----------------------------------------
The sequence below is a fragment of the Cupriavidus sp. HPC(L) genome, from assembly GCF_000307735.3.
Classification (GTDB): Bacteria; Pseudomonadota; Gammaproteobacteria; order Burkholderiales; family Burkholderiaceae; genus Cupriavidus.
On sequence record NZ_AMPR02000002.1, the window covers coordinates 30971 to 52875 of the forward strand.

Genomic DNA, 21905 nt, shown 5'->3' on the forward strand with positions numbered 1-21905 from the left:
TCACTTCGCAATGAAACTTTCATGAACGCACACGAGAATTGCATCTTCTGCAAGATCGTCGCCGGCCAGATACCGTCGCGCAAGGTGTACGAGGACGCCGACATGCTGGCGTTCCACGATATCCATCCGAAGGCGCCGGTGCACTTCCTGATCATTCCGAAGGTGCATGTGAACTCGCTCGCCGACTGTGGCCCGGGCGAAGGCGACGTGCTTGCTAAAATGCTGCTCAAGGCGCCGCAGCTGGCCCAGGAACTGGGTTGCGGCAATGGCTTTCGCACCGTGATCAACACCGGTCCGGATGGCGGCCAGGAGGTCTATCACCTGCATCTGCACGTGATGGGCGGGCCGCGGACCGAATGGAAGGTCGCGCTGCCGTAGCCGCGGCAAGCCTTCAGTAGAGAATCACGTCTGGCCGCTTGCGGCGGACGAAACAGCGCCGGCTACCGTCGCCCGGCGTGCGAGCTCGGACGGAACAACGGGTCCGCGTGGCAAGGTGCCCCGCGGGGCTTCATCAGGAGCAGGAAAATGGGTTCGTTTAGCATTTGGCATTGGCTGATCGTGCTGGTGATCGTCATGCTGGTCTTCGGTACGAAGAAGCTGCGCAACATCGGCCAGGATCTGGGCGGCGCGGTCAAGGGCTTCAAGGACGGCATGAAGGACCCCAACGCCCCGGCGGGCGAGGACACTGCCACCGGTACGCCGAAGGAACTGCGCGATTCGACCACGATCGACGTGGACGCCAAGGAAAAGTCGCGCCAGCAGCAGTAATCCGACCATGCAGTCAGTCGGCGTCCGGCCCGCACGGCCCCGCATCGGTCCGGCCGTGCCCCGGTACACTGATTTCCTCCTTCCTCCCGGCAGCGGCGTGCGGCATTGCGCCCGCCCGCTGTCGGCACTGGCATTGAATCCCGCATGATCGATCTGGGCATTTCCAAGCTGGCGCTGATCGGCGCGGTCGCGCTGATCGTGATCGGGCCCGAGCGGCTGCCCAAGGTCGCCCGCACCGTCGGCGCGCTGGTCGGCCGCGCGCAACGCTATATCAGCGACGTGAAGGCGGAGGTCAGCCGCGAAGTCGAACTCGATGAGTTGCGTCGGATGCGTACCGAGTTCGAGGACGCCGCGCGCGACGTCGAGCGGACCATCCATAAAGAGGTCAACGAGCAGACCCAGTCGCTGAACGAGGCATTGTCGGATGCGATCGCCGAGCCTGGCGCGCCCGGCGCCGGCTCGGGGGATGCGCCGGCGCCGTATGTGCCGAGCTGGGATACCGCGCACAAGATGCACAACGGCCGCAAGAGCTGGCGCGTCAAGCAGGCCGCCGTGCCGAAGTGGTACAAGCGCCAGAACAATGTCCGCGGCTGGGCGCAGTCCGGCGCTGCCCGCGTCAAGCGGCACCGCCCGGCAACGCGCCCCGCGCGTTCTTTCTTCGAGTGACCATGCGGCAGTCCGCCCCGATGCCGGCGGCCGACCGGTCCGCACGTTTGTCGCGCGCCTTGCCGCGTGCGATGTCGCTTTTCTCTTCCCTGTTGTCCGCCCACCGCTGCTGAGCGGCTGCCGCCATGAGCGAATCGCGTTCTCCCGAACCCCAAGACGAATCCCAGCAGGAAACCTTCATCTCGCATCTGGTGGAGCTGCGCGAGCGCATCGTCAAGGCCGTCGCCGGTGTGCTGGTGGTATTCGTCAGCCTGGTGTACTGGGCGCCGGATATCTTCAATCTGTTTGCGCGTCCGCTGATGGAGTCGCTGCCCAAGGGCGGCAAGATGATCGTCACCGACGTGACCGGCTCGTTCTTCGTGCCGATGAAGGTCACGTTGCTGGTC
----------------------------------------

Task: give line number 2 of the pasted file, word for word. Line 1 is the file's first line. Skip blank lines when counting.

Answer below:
Classification (GTDB): Bacteria; Pseudomonadota; Gammaproteobacteria; order Burkholderiales; family Burkholderiaceae; genus Cupriavidus.